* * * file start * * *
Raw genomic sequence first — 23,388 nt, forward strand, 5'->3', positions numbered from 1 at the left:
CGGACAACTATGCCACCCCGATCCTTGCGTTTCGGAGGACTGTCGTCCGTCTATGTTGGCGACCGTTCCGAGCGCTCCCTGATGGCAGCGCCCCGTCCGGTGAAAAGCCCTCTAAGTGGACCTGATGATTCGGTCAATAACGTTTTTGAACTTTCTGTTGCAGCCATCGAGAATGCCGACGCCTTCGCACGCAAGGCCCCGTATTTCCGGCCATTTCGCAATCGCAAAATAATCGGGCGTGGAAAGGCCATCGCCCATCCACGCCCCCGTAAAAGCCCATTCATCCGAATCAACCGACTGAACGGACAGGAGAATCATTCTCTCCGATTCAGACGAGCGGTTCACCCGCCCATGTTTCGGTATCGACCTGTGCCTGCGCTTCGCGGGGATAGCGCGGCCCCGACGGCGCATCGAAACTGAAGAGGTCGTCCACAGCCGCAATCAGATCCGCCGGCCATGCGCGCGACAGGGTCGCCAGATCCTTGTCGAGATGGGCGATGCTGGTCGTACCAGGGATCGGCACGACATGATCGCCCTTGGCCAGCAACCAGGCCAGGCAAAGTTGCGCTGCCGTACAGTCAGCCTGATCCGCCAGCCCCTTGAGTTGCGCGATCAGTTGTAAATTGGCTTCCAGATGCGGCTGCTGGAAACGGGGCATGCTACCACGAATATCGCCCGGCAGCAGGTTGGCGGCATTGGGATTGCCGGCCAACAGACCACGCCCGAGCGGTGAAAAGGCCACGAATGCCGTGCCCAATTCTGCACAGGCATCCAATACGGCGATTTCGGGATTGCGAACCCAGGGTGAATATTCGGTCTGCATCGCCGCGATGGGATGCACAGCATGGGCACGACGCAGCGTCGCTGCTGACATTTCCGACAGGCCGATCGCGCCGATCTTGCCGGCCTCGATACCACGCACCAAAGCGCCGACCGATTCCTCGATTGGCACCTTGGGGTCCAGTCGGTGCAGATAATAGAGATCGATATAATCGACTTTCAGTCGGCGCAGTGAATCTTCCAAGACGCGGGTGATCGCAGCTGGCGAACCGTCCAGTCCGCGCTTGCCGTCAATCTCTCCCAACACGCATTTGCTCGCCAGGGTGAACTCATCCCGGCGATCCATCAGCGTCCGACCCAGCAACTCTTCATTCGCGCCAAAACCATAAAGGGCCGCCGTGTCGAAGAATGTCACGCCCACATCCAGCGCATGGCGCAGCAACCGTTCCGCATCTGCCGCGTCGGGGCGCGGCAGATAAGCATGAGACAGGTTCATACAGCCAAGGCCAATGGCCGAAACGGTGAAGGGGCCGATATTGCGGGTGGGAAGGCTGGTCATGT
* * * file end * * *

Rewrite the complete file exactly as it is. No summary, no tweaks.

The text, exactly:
Raw genomic sequence first — 23,388 nt, forward strand, 5'->3', positions numbered from 1 at the left:
CGGACAACTATGCCACCCCGATCCTTGCGTTTCGGAGGACTGTCGTCCGTCTATGTTGGCGACCGTTCCGAGCGCTCCCTGATGGCAGCGCCCCGTCCGGTGAAAAGCCCTCTAAGTGGACCTGATGATTCGGTCAATAACGTTTTTGAACTTTCTGTTGCAGCCATCGAGAATGCCGACGCCTTCGCACGCAAGGCCCCGTATTTCCGGCCATTTCGCAATCGCAAAATAATCGGGCGTGGAAAGGCCATCGCCCATCCACGCCCCCGTAAAAGCCCATTCATCCGAATCAACCGACTGAACGGACAGGAGAATCATTCTCTCCGATTCAGACGAGCGGTTCACCCGCCCATGTTTCGGTATCGACCTGTGCCTGCGCTTCGCGGGGATAGCGCGGCCCCGACGGCGCATCGAAACTGAAGAGGTCGTCCACAGCCGCAATCAGATCCGCCGGCCATGCGCGCGACAGGGTCGCCAGATCCTTGTCGAGATGGGCGATGCTGGTCGTACCAGGGATCGGCACGACATGATCGCCCTTGGCCAGCAACCAGGCCAGGCAAAGTTGCGCTGCCGTACAGTCAGCCTGATCCGCCAGCCCCTTGAGTTGCGCGATCAGTTGTAAATTGGCTTCCAGATGCGGCTGCTGGAAACGGGGCATGCTACCACGAATATCGCCCGGCAGCAGGTTGGCGGCATTGGGATTGCCGGCCAACAGACCACGCCCGAGCGGTGAAAAGGCCACGAATGCCGTGCCCAATTCTGCACAGGCATCCAATACGGCGATTTCGGGATTGCGAACCCAGGGTGAATATTCGGTCTGCATCGCCGCGATGGGATGCACAGCATGGGCACGACGCAGCGTCGCTGCTGACATTTCCGACAGGCCGATCGCGCCGATCTTGCCGGCCTCGATACCACGCACCAAAGCGCCGACCGATTCCTCGATTGGCACCTTGGGGTCCAGTCGGTGCAGATAATAGAGATCGATATAATCGACTTTCAGTCGGCGCAGTGAATCTTCCAAGACGCGGGTGATCGCAGCTGGCGAACCGTCCAGTCCGCGCTTGCCGTCAATCTCTCCCAACACGCATTTGCTCGCCAGGGTGAACTCATCCCGGCGATCCATCAGCGTCCGACCCAGCAACTCTTCATTCGCGCCAAAACCATAAAGGGCCGCCGTGTCGAAGAATGTCACGCCCACATCCAGCGCATGGCGCAGCAACCGTTCCGCATCTGCCGCGTCGGGGCGCGGCAGATAAGCATGAGACAGGTTCATACAGCCAAGGCCAATGGCCGAAACGGTGAAGGGGCCGATATTGCGGGTGGGAAGGCTGGTCATGT